State of Emergency: How the Paris Attacks Expanded France’s Police Powers
On Friday night, as attacks now attributed to ISIS unfolded across Paris, French President François Hollande declared a nationwide state of emergency. This marks the first time since the Algerian war of independence in the early 1960s that France has assumed broad police powers over the entire country. It remains unclear to what extent these expanded powers will affect France’s legal regime after the worst terrorist attack in the nation’s history.
Le Monde reports that the government has banned demonstrations on public roads in Paris, and that public facilities, cinemas, and stadiums are closed. Some 1,500 military personnel were mobilized to Paris.
Under French law, the President, in consultation with the Council of Ministers, may declare a state of emergency in cases of imminent danger arising from “grave attacks on the public order” or circumstances demonstrating “public calamity.”
The current state of emergency (text here) took effect just after midnight on November 14th and will expire in 12 days, unless the Parliament extends it by law. If extended, the law must include a sunset date.
Declared pursuant to public law number 55-385, a state of emergency provides extremely broad police powers. The government may impose curfews and traffic bans, control public movements, prohibit assembly and protest, and conduct warrantless searches day and night. The Minister of Interior may declare house arrests (though such measures cannot result in the creation of “camps”) and may close any meeting place (including public theaters). The government may also “control the press,” including by restricting publications of any nature, radio broadcasts, movies, and plays.
Violations of these extraordinary measures can result in a prison term not to exceed two months, a 3,750 Euro fine, or both.
Once a state of emergency exists, a subsequent decree can authorize military jurisdiction over crimes and offenses. And even after the state of emergency ends, military tribunals may continue to consider crimes whose prosecutions were referred to them.
The French government last invoked a state of emergency on November 9, 2005, but Friday marks the first time that France has declared a nationwide state of emergency since the early 1960s.
In late 2005, two teenagers of North African-descent died fleeing the police, sparking riots that resulted in 10,000 burnt cars and 3,000 arrests. After two weeks of unrest, then-president Jacques Chirac declared a state of emergency that ultimately lasted nearly two months, through January 4, 2006.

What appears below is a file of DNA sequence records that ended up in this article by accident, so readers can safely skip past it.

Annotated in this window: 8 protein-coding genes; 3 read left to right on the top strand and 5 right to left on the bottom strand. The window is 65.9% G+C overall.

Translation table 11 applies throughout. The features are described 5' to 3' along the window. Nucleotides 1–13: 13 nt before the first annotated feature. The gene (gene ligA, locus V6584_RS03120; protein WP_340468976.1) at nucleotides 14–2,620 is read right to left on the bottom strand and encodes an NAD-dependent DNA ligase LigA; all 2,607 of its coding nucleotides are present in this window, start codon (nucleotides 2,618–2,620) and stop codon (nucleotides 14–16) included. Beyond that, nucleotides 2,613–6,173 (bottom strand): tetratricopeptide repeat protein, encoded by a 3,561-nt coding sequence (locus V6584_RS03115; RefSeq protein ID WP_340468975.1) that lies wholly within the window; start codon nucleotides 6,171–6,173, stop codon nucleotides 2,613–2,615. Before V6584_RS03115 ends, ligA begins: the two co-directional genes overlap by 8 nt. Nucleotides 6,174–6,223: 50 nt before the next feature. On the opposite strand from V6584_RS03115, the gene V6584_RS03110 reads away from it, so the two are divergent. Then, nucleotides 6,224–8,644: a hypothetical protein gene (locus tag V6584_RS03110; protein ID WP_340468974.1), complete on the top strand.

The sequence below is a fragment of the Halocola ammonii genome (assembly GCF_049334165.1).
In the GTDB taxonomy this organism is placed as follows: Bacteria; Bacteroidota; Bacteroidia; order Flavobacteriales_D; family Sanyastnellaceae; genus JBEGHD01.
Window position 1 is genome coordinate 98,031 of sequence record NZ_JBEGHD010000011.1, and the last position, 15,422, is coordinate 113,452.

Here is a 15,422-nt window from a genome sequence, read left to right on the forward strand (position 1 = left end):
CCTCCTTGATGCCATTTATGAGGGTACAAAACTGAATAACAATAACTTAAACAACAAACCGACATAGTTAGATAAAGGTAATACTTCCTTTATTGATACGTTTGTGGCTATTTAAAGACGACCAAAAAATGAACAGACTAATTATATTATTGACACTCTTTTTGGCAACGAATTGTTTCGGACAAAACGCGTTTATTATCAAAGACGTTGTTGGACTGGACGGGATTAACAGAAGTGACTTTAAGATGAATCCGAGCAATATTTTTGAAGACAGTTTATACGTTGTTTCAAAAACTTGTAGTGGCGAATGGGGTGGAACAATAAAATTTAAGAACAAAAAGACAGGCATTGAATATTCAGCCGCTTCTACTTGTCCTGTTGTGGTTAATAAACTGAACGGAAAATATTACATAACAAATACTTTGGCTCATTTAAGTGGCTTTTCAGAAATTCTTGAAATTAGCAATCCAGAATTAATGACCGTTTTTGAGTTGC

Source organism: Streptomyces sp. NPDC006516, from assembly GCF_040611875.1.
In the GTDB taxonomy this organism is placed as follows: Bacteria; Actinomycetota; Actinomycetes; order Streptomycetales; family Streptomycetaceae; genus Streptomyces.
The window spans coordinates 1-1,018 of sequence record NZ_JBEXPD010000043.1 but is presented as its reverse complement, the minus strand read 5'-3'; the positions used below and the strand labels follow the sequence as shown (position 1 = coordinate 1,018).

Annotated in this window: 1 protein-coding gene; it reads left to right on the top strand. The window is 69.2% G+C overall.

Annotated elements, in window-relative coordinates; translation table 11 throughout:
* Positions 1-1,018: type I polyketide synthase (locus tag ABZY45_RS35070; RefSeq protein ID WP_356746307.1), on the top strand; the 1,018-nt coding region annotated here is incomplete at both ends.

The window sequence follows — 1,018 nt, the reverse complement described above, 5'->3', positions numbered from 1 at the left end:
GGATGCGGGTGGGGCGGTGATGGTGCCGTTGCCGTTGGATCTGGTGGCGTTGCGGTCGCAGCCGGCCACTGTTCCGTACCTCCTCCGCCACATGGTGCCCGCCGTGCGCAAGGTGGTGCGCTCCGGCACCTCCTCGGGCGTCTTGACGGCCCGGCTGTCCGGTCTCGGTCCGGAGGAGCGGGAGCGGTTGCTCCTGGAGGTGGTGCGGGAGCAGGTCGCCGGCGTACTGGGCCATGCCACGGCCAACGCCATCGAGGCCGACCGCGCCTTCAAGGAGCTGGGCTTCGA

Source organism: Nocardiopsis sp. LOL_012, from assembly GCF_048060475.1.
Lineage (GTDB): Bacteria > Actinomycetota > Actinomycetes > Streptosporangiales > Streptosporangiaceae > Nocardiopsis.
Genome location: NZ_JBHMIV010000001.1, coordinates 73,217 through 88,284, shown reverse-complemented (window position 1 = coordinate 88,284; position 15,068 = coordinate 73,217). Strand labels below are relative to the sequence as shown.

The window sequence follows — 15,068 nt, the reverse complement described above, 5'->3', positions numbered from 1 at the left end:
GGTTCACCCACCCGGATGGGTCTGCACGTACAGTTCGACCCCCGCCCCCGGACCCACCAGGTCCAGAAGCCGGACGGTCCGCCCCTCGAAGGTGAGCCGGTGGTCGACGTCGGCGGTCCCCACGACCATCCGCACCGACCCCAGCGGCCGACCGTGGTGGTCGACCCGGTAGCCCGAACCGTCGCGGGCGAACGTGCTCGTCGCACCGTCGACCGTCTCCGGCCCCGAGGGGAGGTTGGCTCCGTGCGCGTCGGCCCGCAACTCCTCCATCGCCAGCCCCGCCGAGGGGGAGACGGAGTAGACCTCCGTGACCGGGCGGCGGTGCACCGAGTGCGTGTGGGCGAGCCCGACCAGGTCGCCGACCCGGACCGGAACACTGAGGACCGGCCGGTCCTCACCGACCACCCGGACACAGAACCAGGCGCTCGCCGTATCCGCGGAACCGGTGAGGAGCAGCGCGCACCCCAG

But that decree applied only to Paris and certain areas surrounding other major French cities. On Friday, President Hollande declared a nationwide state of emergency, the first since 1961.
The law authorizing a state of emergency has its roots in the Algerian war for independence (1954-1962). Following a series of attacks in 1954 by the National Liberation Front (FLN), France found it needed more latitude to conduct investigations, interrogations, searches, and arrests to dismantle revolutionary networks in Algeria. However, declaring a “state of siege” (see below) would have transferred authority to the military, creating a host of problems including the suggestion that Algeria was somehow “outside” of France, instead of integral to the Republic. The French government therefore wanted more civilian police power. Passed on April 3, 1955 (and modified as recently as March 22, 2015), the state-of-emergency law provided just that.
(Vox offers a brief history of the law in English, and French historian Sylvie Thénaut provides a more detailed review in French.)
French law provides still other emergency powers.
Under French law, the government may suspend the normal operation of laws in several ways. Article 16 of the French Constitution authorizes the President to take all necessary measures when “the institutions of the Republic, the independence of the Nation, the integrity of its territory, or the execution of its international commitments are gravely and immediately threatened, and the ordinary operation of constitutional government is interrupted.”
Meanwhile, under article 36 the government may declare a “state of siege” when a foreign war or armed insurrection puts the Nation in imminent danger. According to the French Senate, a state of siege confers extraordinary powers on the military, while a state of emergency—an intermediate step between the normal operation of law and a state of siege—grants broad police powers to civil authorities.
In the past, professors have debated the state-of-emergency law and its application.
The last time the government declared a state of emergency, French law professors debated whether such measures were necessary and proportionate to re-establish order in Parisian suburbs. Some argued that the riots did not place the Republic in imminent danger and so the state of emergency was unnecessary. Former State Councilor and French constitutional law expert, Didier Maus, concluded that although the measures taken may have been “disproportionate” they did not amount to “manifest error.” Back in 2005, the State Council rejected an application filed by professors to end the state of emergency.
Although the Constitutional Council may only review laws before their promulgation or modification, some professors believe certain provisions are “problematic,” including restrictions on freedom of the press and warrantless searches.
Under article 7 of the law, anyone subjected to emergency measures may request their removal and may institute proceedings for abuse of authority.
Although the state of emergency authorizes exceptionally broad police powers, it remains to be seen to what extent the French government invokes them and how if at all such powers may change France’s legal regime.